The Yankees play the Rays again Tuesday night at Tropicana Field, their latest opportunity to stop this train of Tampa Bay dominance that has quickly come to define Aaron Boone’s bunch.
“Our focus now turns to the Rays, who obviously have had our number a little bit here over the last several months,” Boone said Sunday, after his club edged the Nationals, 3-2, to close out a 7-2 homestand.
“A little bit” might win Major League Baseball’s Understatement of the Week honors. What used to be a fierce, balanced rivalry, since the Rays moved beyond their early years to become relevant, has turned more one-sided recently than your cell phone versus your pager. And it’s awfully difficult to fully buy into the Yankees’ revival until that snowball stops expanding and rolling.
It’s 16-5, Rays, since the start of last season, and while the series started getting chippy in 2018, as Tampa Bay arose from a four-year retool, the Yankees won the season series in both ’18 (10-9) and 2019 (12-7). This is a post-shutdown phenomenon.
Given how quickly and intensely this rivalry escalated into a Rays rout, it’s worth recalling the key moments that landed the two clubs here, for there is history to not repeat on the Yankees’ side:
The Big Maple Leaks
On Aug. 9 of last year, at The Trop, the Yankees took a 3-0 lead into the seventh inning. A victory would’ve landed them a series split. Boone stuck with his starting pitcher James “Big Maple” Paxton, who gave up a two-run homer to Mike Brosseau and then a game-tying solo shot to Brandon Lowe, and the Rays proceeded to win in the bottom of the ninth, the first of five straight Rays series victories since last year. Given that Paxton hadn’t made it into the fourth inning during his first two starts of the season, Boone should have lifted him after six frames.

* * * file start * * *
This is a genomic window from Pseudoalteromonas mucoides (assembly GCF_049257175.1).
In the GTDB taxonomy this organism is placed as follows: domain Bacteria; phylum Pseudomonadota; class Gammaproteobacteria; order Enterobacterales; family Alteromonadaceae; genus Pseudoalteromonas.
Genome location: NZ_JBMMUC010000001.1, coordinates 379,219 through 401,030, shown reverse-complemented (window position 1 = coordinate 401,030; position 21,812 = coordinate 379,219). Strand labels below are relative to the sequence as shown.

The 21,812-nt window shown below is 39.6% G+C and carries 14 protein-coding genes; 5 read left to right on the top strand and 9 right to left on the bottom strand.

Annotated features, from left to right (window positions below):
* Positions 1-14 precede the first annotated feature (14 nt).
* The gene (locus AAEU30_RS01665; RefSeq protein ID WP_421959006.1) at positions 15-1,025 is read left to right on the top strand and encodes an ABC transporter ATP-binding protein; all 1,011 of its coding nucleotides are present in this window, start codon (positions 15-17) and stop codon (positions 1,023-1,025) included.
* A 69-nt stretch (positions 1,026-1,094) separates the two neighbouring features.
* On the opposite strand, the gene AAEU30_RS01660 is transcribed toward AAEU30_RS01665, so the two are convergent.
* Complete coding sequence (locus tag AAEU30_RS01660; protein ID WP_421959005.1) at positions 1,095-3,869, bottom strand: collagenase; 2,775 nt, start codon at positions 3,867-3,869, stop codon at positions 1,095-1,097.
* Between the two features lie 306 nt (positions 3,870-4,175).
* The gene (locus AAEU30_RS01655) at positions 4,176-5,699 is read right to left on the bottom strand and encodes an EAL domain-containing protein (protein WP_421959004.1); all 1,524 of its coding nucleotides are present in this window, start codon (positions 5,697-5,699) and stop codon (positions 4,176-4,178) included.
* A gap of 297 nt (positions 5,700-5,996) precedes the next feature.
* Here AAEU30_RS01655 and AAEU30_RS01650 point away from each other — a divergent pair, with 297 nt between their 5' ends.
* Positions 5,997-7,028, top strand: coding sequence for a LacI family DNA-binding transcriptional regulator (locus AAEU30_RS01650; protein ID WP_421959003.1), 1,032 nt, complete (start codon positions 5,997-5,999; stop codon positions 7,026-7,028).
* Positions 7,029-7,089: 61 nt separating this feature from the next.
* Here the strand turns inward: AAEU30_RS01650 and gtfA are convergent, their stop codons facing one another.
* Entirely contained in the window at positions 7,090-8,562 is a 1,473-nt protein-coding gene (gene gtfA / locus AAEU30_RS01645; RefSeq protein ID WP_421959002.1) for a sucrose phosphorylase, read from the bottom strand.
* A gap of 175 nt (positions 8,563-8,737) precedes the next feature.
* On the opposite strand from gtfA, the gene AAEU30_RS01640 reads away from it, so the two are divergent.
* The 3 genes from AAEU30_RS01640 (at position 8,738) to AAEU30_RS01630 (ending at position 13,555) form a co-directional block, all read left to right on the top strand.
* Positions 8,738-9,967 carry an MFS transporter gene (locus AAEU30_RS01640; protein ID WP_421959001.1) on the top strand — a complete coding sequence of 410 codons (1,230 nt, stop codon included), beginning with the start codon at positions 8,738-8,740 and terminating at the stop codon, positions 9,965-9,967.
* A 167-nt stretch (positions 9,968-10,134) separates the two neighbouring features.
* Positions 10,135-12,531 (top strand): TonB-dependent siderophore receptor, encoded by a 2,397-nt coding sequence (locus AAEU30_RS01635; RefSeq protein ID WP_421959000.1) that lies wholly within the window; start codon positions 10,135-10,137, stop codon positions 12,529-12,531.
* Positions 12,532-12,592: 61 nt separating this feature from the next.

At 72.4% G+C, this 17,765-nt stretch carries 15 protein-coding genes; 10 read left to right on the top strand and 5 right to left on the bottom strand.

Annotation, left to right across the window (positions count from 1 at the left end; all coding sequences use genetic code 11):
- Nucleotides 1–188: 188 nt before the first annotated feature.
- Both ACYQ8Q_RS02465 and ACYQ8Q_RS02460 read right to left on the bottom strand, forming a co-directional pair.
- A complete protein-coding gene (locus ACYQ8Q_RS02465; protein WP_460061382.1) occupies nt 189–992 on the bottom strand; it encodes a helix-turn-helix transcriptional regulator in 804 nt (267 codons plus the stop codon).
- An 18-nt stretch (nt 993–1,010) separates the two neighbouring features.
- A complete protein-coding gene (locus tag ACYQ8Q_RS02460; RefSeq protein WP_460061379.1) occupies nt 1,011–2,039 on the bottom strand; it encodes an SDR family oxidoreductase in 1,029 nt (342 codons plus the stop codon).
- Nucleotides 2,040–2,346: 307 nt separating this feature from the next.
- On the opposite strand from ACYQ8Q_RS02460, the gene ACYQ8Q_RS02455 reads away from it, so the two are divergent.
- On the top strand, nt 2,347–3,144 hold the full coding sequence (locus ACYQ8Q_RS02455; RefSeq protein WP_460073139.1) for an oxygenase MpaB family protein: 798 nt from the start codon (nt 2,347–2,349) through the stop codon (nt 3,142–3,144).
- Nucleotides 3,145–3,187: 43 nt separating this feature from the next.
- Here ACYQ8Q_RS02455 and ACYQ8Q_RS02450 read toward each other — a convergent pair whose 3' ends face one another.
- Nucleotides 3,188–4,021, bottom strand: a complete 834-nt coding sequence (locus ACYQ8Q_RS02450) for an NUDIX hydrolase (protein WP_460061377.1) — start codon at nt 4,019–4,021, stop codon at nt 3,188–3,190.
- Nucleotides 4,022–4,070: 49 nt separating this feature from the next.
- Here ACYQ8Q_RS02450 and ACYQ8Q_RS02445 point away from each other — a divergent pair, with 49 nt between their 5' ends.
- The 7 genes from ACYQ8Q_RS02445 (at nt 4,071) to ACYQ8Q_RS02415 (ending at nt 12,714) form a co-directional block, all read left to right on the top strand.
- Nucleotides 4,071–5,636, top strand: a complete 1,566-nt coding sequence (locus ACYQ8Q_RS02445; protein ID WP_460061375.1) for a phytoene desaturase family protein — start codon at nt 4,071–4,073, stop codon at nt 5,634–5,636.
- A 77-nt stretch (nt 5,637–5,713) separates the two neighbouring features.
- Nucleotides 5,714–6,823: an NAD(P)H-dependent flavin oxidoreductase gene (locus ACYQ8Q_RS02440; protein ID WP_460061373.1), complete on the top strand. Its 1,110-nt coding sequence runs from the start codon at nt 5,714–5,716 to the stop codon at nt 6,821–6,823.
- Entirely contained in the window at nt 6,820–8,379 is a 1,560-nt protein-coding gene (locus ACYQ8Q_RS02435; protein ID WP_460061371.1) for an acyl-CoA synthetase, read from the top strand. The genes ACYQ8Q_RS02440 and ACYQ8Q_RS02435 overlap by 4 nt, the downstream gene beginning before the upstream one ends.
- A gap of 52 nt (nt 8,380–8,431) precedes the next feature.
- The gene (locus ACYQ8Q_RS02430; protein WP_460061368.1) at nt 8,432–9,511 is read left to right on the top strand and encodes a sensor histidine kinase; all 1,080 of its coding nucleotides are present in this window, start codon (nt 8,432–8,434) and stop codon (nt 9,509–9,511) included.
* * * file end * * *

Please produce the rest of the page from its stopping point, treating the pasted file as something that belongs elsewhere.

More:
Lesson: Don’t get greedy with your starting pitcher.
The Headhunter and the Stable
Nothing looms larger in this saga than the 101 mph pitch Aroldis Chapman threw behind Brosseau last Sept. 1 at Yankee Stadium, causing the dugouts to empty despite the COVID protocols. While the Yankees won that game, they seemed shaken by the experience, meekly dropping the series finale the subsequent night. Whereas Rays manager Kevin Cash created a postgame rallying cry for his team when, livid with Chapman as well as Boone, he boasted: “I’ve got a whole damn stable of guys who throw 98 miles per hour. Period.” Brosseau of course captured the last laugh when he homered off Chapman in American League Division Series Game 5 at Petco Park to advance his club in a 2-1 victory.
Lesson: Don’t poke the bear.
The Garcia Gambit
After the Yankees pummeled Blake Snell and the Rays in ALDS Game 1, 9-3, for their third straight postseason victory, you wondered whether there would even be a Game 5. Then Boone decided to take Deivi Garcia and J.A. Happ, both of whom had finished the regular season impressively, and pair them up in a disastrous combination for Game 2, a 7-5 loss that tied up the series and, with Happ failing to hide his unhappiness over the decision, turning the momentum back to the Rays and the spotlight on Boone’s process.
Lesson: Don’t outsmart yourself.
Drawing the Ace … and Losing
With Gerrit Cole on the mound April 18 in The Bronx, the Yankees, suffering plenty of humiliation the first two days of the weekend series, hoped to at least avoid a sweep. They couldn’t, as Cole’s defense betrayed him with a critical error by Aaron Hicks and the offense tallied only three hits in a 4-2 loss.
Lesson: Don’t press (easier said than done, admittedly).
The Yankees haven’t lost a series since their last Rays meeting. Yet they haven’t so much as split a series with the Rays since 2019. They would take a considerable step forward in this critical season by continuing the former run and ending the latter funk. They could, simply enough, redefine themselves.